OAKLAND, Calif. (AP) — Occupy Wall Street protesters want to shut down ports up and down the West Coast on Monday in a bid to gum up the engines of global commerce.
But organizers who are partly billing this effort as a show of solidarity with longshoremen have not won the support of the powerful union representing thousands of dock workers.
The tension between the century-old International Longshore and Warehouse Union and a still-young protest movement has complicated an ambitious effort by Occupiers to build an identity that is bigger than their recently dismantled tent camps. Without the support of workers who make the docks run, the protesters will be forced to rely on sheer numbers and their own devices to blockade sprawling ports from San Diego to Alaska.
Longshoremen spearheaded San Francisco’s iconic 1934 general strike that ended with two strikers gunned down by police and a stronger contract for waterfront workers.
Any action on behalf of longshoremen should also be led by the workers themselves, the union’s current president said.
“Support is one thing, organization from outside groups attempting to co-opt our struggle in order to advance a broader agenda is quite another,” Robert McEllrath wrote in a Dec. 6 letter to ILWU locals.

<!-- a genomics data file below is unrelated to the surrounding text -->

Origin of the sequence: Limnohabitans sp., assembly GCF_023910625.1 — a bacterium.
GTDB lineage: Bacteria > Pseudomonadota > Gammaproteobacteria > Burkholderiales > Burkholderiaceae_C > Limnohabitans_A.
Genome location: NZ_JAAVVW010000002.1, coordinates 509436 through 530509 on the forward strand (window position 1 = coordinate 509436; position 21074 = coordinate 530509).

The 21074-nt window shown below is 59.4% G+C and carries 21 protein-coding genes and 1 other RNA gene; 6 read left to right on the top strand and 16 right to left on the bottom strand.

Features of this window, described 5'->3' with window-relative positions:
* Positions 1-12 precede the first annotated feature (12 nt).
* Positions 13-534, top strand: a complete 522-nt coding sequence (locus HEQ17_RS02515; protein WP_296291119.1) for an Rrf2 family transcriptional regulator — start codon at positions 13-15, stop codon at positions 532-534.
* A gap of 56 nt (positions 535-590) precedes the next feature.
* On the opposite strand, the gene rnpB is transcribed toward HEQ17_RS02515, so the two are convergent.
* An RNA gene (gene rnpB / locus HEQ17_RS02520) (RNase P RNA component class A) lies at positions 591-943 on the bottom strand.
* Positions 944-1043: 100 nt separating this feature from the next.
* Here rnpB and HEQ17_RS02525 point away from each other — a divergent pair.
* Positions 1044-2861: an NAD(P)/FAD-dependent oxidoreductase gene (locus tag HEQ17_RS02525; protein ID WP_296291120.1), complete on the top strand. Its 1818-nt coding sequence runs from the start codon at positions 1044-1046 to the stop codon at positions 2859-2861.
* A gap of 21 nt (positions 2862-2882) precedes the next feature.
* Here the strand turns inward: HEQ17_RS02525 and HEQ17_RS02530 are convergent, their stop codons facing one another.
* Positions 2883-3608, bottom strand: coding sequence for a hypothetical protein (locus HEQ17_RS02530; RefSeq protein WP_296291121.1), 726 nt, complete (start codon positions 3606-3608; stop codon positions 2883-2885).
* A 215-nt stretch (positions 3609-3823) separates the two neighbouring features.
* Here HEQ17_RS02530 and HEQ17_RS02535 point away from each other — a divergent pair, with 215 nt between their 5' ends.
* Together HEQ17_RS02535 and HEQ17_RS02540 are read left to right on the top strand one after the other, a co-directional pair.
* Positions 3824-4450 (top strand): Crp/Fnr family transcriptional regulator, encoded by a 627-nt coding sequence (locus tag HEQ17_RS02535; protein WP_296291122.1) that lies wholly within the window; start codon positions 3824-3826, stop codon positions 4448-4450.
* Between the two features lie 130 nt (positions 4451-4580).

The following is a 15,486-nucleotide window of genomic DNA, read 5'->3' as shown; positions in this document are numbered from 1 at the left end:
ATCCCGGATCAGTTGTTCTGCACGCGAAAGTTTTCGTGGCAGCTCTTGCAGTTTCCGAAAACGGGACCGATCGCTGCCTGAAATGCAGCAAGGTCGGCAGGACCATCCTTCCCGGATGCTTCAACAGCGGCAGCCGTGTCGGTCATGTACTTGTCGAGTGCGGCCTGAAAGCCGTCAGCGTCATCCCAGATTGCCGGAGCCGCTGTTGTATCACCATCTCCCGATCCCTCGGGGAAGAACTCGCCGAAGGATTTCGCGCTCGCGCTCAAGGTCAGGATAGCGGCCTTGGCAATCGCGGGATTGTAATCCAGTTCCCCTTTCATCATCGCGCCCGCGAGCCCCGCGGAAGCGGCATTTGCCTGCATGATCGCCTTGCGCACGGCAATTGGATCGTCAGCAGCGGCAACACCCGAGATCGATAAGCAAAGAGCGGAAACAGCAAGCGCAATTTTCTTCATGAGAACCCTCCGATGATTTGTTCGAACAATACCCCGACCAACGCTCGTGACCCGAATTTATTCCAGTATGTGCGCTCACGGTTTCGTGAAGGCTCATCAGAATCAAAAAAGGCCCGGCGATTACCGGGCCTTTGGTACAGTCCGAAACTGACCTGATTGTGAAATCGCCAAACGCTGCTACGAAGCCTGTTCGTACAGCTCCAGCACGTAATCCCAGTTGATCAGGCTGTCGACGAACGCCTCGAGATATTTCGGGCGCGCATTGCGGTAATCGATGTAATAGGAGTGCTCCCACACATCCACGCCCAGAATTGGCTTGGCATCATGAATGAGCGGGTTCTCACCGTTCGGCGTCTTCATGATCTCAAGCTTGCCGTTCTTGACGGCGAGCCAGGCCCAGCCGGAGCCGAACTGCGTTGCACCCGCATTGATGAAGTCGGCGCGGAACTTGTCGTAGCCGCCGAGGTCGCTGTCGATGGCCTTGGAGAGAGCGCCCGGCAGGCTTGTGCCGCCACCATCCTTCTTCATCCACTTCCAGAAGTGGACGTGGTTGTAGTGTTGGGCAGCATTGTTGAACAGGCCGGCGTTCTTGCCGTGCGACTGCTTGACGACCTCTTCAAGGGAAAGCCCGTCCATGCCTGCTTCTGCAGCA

The key issue for targeting the ports is a longstanding dispute between longshoremen and grain exporter EGT at the Port of Longview along the Columbia River in Washington. The protesters say companies like EGT represent “Wall Street on the waterfront” and believe rank-and-file longshoremen support the shutdown, regardless of what union leaders say.
Occupy groups in cities such as Los Angeles, Oakland, San Diego, Portland, Ore., Tacoma, Wash., Seattle, Anchorage and Vancouver plan to blockade their local ports.
But under the terms of the ILWU contract, West Coast longshoremen cannot simply walk off the job en masse to support the shutdown, though individual union members can choose to exercise their First Amendment rights and not show up at the hiring hall that day.
From its roots in the San Francisco general strike, the ILWU has a strong history of taking a stand on issues of the day, from civil rights to the Iraq War to apartheid in South Africa. One union member cited that tradition in calling for members to support the shutdown.
“We don’t cross community picket lines,” longshoreman Clarence Thomas, a member of Oakland’s Local 10 and a longtime community activist, said in an interview posted on the port shutdown website. “When people begin to do so, they have completely turned their backs on the ILWU’s 10 guiding principles,” one calling on longshoremen to respect every picket line “as though it were our own.”
Organizers say the shutdowns are meant to highlight what they see as abuses inflicted by wealthy companies taking place well beyond Wall Street itself. They also hope to show that Occupy activists can still muster a major national protest despite the scattering of their camps by police raids.